Ukraine Caught In The Middle
Iran's Revolutionary Guard has acknowledged that it accidentally shot down the Ukrainian jetliner that crashed earlier this week, killing all 176 aboard, after the government had repeatedly denied Western accusations that it was responsible.
The plane was shot down early Wednesday, hours after Iran launched a ballistic missile attack on two military bases housing US troops in Iraq in retaliation for the killing of Iranian Gen. Qassem Soleimani in an American airstrike in Baghdad.
No one was wounded in the attack on the bases.
A military statement carried by state media said the plane was mistaken for a "hostile target." The military was at its "highest level of readiness," it said, amid the heightened tensions with the United States.
"In such a condition, because of human error and in a unintentional way, the flight was hit," the military said. It apologised and said it would upgrade its systems to prevent future tragedies.
Those responsible for the strike on the plane would be prosecuted, the statement added.
Gen. Amir Ali Hajizadeh, the head of the Guard's aerospace division, later said his unit accepts "full responsibility" for the shootdown. In an address broadcast by state TV, he said that when he learned about the downing of the plane, "I wished I were dead."
Iran's supreme leader, Ayatollah Ali Khamenei, expressed his "deep sympathy" to the families of the victims and called on the armed forces to "pursue probable shortcomings and guilt in the painful incident."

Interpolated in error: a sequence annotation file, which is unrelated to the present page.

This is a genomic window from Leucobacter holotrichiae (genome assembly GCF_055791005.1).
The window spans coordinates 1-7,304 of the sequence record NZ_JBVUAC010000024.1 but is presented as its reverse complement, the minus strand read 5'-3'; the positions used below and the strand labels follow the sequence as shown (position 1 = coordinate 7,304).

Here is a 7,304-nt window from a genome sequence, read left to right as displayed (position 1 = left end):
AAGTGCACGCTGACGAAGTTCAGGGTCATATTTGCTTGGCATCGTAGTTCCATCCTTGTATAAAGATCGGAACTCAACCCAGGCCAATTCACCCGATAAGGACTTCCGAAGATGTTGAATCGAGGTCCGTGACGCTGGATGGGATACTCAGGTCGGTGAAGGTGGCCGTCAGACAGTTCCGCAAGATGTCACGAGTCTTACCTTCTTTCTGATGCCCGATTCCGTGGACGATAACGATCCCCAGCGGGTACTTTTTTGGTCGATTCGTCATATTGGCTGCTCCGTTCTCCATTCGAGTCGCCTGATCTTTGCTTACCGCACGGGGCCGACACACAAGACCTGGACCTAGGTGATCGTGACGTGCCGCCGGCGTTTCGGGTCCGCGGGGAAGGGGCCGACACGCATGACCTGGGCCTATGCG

Ukraine's President Volodymyr Zelenskiy issued a statement saying the crash investigation should continue and the "perpetrators" should be brought to justice.
He said Iran should compensate victims' families, and he requested "official apologies through diplomatic channels."
The jetliner, a Boeing 737 operated by Ukrainian International Airlines, went down on the outskirts of Tehran shortly after taking off from Imam Khomeini International Airport.
The majority of the plane crash victims were Iranians or Iranian-Canadians. Iranian officials had repeatedly ruled out a missile strike, dismissing such allegations as Western propaganda that officials said was offensive to the victims.
Iran's President Hassan Rouhani blamed the shootdown of the plane in part on "threats and bullying" by the US after the killing of Soleimani. He expressed condolences to families of the victims, and he called for a "full investigation" and the prosecution of those responsible.
The US and Canada, citing intelligence, said they believed Iran shot down the aircraft with a surface-to-air missile, a conclusion supported by videos.
The plane, en route to the Ukrainian capital of Kyiv, was carrying 167 passengers and nine crew members from several countries, including 82 Iranians, 57 Canadians and 11 Ukrainians.
Iran's acknowledgement of responsibility was likely to renew questions of why authorities did not shut down the country's main international airport and its airspace after the ballistic missile attack, when they feared US reprisals.
It also undermines the credibility of information provided by senior Iranian officials. As recently as Friday, Ali Abedzadeh, the head of the national aviation department, had told reporters "with certainty" that a missile had not caused the crash.
The military statement, issued by the Joint Chiefs of the Armed Forces, said Guard officials had been ordered to "provide a detailed explanation" to the public.
The semi-official Fars news agency reported that the supreme leader on Friday morning had ordered top security officials to review the crash and announce the results.